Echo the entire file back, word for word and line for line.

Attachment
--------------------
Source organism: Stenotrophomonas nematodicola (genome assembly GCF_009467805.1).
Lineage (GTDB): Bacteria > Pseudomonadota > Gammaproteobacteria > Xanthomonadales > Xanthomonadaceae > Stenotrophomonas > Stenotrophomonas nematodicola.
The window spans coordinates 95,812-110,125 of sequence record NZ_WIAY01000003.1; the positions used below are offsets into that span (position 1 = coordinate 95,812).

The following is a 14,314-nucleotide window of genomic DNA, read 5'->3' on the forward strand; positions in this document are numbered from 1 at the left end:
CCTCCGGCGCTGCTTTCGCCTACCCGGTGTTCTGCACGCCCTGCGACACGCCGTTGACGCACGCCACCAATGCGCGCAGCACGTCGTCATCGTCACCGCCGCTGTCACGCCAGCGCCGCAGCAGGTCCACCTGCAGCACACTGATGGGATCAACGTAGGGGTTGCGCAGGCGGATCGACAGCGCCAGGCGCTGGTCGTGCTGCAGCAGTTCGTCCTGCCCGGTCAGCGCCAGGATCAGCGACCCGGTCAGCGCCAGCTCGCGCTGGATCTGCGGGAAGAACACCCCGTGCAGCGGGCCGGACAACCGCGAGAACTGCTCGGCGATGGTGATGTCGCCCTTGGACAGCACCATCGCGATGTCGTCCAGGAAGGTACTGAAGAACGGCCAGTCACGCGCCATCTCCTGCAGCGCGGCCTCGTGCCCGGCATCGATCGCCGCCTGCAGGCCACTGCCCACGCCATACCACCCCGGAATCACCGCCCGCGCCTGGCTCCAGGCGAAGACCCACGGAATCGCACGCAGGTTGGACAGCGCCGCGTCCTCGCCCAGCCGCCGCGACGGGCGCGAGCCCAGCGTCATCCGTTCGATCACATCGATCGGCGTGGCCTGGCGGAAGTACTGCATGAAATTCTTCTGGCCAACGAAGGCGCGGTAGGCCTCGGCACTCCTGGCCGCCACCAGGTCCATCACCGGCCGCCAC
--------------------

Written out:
Source organism: Stenotrophomonas nematodicola (genome assembly GCF_009467805.1).
Lineage (GTDB): Bacteria > Pseudomonadota > Gammaproteobacteria > Xanthomonadales > Xanthomonadaceae > Stenotrophomonas > Stenotrophomonas nematodicola.
The window spans coordinates 95,812-110,125 of sequence record NZ_WIAY01000003.1; the positions used below are offsets into that span (position 1 = coordinate 95,812).

The following is a 14,314-nucleotide window of genomic DNA, read 5'->3' on the forward strand; positions in this document are numbered from 1 at the left end:
CCTCCGGCGCTGCTTTCGCCTACCCGGTGTTCTGCACGCCCTGCGACACGCCGTTGACGCACGCCACCAATGCGCGCAGCACGTCGTCATCGTCACCGCCGCTGTCACGCCAGCGCCGCAGCAGGTCCACCTGCAGCACACTGATGGGATCAACGTAGGGGTTGCGCAGGCGGATCGACAGCGCCAGGCGCTGGTCGTGCTGCAGCAGTTCGTCCTGCCCGGTCAGCGCCAGGATCAGCGACCCGGTCAGCGCCAGCTCGCGCTGGATCTGCGGGAAGAACACCCCGTGCAGCGGGCCGGACAACCGCGAGAACTGCTCGGCGATGGTGATGTCGCCCTTGGACAGCACCATCGCGATGTCGTCCAGGAAGGTACTGAAGAACGGCCAGTCACGCGCCATCTCCTGCAGCGCGGCCTCGTGCCCGGCATCGATCGCCGCCTGCAGGCCACTGCCCACGCCATACCACCCCGGAATCACCGCCCGCGCCTGGCTCCAGGCGAAGACCCACGGAATCGCACGCAGGTTGGACAGCGCCGCGTCCTCGCCCAGCCGCCGCGACGGGCGCGAGCCCAGCGTCATCCGTTCGATCACATCGATCGGCGTGGCCTGGCGGAAGTACTGCATGAAATTCTTCTGGCCAACGAAGGCGCGGTAGGCCTCGGCACTCCTGGCCGCCACCAGGTCCATCACCGGCCGCCAC